[SOLVED] Should I re-install to create a /Home partition?

I am very new to Linux. A friend suggested Ubuntu MATE because my computer is an i5 2nd generation with 4 GBs of RAM. I installed today and am thus far loving the speed of the system. Before installing I had read several tutorials (some a couple of years old). Most said that you should create a minimum of 3 partitions for Linux (/, /home and swap). I attempted to do that but then the installer said I needed a /boot one (with EFI I think?). So I went with the let Ubuntu MATE handle everything.

I installed gparted and then noticed that there was no /home partition but rather a 2.7 TB root directory and a 4 GB swap directory (and a boot directory of 512 MB as boot/efi with flags of boot/esp).

Is a separate /home partition a big bonus or is that more of an outdated theory/practice for linux? I haven’t copied any files from my external HD (which is where I backed my stuff up to before install Ubuntu MATE) so I have no problem at all reinstalling the OS. I really want to get it set up properly the first time and that way I don’t have to worry about stuff later on.

As I said, I am new to linux and some of the tutorials were a couple of years old. I don’t know. Any suggestions would be most appreciated. I am fine leaving it the way it is and also fine with reinstalling.

Thank you in advance for any idea’s/suggestions/etc.

I don’t run with a separate home partition, but everyone’s usecases and needs are different.

I don’t keep a lot of data on my machine. I average about 3GB of long-term Documents, Photos and backups and it is all mirrored on Google Drive at present, though I may well move it to some self-hosted sync service in the future. I have another 70GB or so of stuff on Google Drive that isn’t sync’d to my local machine.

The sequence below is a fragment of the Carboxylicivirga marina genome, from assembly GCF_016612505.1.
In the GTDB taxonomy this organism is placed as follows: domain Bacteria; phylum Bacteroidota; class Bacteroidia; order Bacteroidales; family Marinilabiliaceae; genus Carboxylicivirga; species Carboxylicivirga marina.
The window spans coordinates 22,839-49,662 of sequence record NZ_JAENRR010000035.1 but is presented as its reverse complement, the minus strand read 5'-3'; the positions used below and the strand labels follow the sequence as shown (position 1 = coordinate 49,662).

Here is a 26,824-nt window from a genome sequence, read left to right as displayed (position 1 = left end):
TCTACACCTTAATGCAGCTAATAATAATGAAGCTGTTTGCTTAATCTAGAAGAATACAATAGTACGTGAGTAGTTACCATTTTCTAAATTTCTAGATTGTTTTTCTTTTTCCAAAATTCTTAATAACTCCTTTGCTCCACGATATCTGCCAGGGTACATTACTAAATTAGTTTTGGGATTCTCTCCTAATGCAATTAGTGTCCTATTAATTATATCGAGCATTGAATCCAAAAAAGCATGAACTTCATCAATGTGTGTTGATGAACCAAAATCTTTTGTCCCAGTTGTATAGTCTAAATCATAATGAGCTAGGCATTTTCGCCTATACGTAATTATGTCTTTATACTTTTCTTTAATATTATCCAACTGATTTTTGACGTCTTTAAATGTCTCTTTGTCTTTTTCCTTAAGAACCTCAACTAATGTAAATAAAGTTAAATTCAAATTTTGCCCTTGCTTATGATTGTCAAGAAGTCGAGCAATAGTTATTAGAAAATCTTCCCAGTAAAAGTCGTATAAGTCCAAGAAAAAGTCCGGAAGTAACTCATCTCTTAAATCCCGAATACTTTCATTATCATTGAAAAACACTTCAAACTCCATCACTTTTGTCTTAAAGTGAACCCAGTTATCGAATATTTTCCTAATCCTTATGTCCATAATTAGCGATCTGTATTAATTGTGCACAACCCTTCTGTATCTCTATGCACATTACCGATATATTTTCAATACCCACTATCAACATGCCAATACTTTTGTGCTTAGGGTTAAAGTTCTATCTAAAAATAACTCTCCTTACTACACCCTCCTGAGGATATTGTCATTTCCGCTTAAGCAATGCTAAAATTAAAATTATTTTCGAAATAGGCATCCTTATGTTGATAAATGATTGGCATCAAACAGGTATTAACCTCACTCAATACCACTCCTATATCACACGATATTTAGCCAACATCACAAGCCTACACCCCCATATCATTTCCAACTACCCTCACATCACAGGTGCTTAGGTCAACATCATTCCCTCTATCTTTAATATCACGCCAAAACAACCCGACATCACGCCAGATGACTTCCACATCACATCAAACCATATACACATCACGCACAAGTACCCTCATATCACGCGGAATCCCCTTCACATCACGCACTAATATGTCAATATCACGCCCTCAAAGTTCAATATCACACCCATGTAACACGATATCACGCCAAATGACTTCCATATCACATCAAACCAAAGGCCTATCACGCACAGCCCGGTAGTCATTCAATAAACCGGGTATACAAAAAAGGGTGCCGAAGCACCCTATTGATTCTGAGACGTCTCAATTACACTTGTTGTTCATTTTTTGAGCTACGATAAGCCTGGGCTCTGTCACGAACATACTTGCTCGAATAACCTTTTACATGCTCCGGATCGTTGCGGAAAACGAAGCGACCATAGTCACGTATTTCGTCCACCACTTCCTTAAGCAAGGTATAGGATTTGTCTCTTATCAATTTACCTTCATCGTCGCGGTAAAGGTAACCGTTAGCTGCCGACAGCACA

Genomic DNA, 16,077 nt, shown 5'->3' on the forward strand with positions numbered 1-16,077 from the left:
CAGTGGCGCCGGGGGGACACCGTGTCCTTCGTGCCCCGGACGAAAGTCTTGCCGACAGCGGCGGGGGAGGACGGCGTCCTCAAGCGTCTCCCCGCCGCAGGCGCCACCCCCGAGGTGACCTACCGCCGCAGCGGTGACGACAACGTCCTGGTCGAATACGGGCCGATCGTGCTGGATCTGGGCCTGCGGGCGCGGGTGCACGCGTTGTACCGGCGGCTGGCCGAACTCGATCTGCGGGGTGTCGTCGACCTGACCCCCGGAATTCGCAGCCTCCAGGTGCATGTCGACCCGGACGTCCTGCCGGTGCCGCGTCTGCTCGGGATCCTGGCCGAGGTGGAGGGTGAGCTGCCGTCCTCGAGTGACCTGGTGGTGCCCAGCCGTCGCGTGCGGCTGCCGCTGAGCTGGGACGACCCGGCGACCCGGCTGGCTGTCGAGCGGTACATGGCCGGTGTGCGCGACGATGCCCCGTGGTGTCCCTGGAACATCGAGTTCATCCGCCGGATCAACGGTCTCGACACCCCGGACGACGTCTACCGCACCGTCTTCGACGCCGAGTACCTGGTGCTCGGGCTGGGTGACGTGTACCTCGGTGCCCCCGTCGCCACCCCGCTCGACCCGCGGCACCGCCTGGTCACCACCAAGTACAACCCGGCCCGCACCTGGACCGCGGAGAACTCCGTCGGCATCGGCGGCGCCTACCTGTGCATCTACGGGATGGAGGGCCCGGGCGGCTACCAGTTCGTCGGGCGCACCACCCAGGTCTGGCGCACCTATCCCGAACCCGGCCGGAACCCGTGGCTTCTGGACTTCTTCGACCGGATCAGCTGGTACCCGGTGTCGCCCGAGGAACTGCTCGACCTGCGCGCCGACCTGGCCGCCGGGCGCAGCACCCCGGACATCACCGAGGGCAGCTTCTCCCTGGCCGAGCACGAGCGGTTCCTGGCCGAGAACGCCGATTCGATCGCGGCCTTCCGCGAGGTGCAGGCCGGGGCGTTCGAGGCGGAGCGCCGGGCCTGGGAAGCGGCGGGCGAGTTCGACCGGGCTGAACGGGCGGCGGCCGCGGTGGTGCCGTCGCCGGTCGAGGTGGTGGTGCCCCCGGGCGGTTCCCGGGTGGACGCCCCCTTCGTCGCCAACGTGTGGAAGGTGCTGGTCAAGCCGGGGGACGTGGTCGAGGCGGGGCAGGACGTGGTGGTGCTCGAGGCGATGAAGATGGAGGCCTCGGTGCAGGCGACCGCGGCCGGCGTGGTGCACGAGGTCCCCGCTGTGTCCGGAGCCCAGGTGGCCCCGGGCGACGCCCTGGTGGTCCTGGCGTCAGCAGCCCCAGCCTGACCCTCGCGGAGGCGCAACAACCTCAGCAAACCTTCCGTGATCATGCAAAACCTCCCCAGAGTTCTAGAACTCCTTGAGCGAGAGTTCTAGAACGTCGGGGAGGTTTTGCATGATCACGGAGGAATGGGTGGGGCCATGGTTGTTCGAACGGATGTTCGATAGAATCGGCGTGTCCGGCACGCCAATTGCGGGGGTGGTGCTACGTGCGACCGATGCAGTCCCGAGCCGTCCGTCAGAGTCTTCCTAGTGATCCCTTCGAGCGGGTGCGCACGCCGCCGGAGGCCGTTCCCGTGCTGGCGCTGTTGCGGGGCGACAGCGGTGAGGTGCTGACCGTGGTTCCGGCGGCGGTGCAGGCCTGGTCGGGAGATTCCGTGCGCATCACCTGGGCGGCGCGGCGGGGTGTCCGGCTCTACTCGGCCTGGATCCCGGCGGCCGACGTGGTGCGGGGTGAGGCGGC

Everything else is transient (comics I download, read and delete, movies and TV shows I download and pass through to my home server, and video projects before I upload them to Youtube). I stream my music, so my local data storage is actually pretty thin.

I use a service called Insync that basically gives me a local folder for Google Drive on Linux, much like Dropbox does. My home directory’s Documents, Pictures and other folders are actually just symlinks to folders inside the Insync folder. That way stuff is always sync’d offsite without me having to think about it.

So in my case, a separate /home partition is completely unnecessary as it takes about 30 minutes for me to do a complete restore of my data from Google’s servers. I run thin mostly because I used to distro-hop a lot and old habits die hard :smiley:

Edit: A couple of other things. With a spinning drive, you could argue that sticking /home as the first partition on the drive could give ever-so-slightly better performance due to the nature of how they read and write, but that isn’t a factor with SSDs (which I am using).

The only other reason I can see for a separate /home partition on a desktop machine would be easier data recovery if you make the machine un-bootable, but you can use a Live CD to extract data from /sda1 as easily as /sda2… but if you are relying on a separate /home in and of itself for data recovery you are playing with fire anyway :smiley: